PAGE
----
Leyland told MLB Network, "It's the highest honor you can get in our business, and I'm just thrilled, excited, surprised, flattered. All those words come into play when you're thinking about this."
Leyland won 1,769 games in 22 seasons as a manager with the Pirates, Marlins, Rockies and Tigers, winning the 1997 World Series in the Marlins' fifth year of existence. He also managed Team USA to the 2017 World Baseball Classic title — four years after retiring from major league managing. Leyland was a three-time Manager of the Year, with Pittsburgh in 1990 and 1992 and with Detroit in 2006.
1. Three commercial ships came under attack Sunday four times by drones and missiles in the Red Sea, and a U.S. warship there responded to the distress calls as part of an hourslong assault claimed by Yemen's Houthi rebels, officials said. The attack potentially marked a major escalation in a series of maritime attacks in the Mideast linked to the Israel-Hamas war as multiple vessels found themselves in the crosshairs of a single Houthi assault for the first time in the conflict.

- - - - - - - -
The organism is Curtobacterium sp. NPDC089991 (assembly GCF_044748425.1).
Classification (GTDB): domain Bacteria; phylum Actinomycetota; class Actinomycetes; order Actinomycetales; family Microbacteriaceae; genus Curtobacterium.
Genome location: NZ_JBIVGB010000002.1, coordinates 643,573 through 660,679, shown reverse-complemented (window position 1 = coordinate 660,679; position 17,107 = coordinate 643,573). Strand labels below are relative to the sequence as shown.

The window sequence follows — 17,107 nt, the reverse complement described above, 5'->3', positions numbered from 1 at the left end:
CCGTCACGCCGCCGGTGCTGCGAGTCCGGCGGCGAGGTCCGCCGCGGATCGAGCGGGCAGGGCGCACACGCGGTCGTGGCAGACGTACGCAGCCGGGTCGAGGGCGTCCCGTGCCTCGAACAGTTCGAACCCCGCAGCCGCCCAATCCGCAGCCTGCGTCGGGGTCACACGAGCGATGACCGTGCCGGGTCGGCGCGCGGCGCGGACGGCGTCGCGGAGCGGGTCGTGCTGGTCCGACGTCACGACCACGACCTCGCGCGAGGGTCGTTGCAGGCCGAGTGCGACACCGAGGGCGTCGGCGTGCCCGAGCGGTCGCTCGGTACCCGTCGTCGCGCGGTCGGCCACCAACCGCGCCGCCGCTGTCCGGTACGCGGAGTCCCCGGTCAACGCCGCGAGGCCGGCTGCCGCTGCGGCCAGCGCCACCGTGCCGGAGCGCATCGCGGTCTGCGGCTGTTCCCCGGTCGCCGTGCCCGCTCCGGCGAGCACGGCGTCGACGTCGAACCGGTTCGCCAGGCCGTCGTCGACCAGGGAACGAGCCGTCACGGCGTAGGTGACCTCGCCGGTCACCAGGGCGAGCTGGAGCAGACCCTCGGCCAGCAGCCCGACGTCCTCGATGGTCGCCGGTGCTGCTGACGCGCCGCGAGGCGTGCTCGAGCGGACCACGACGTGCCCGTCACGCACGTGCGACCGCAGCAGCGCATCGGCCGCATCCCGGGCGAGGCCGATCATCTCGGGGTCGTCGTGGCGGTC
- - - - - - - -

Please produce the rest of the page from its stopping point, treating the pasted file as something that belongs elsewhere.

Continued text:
2. U.S. and Japanese divers have discovered wreckage and remains of crew members from a U.S. Air Force Osprey aircraft that crashed last week off southwestern Japan, the Air Force announced Monday. The CV-22 Osprey carrying eight American crew crashed last Wednesday off Yakushima island during a training mission. The body of one victim was recovered and identified earlier, while seven others remained missing.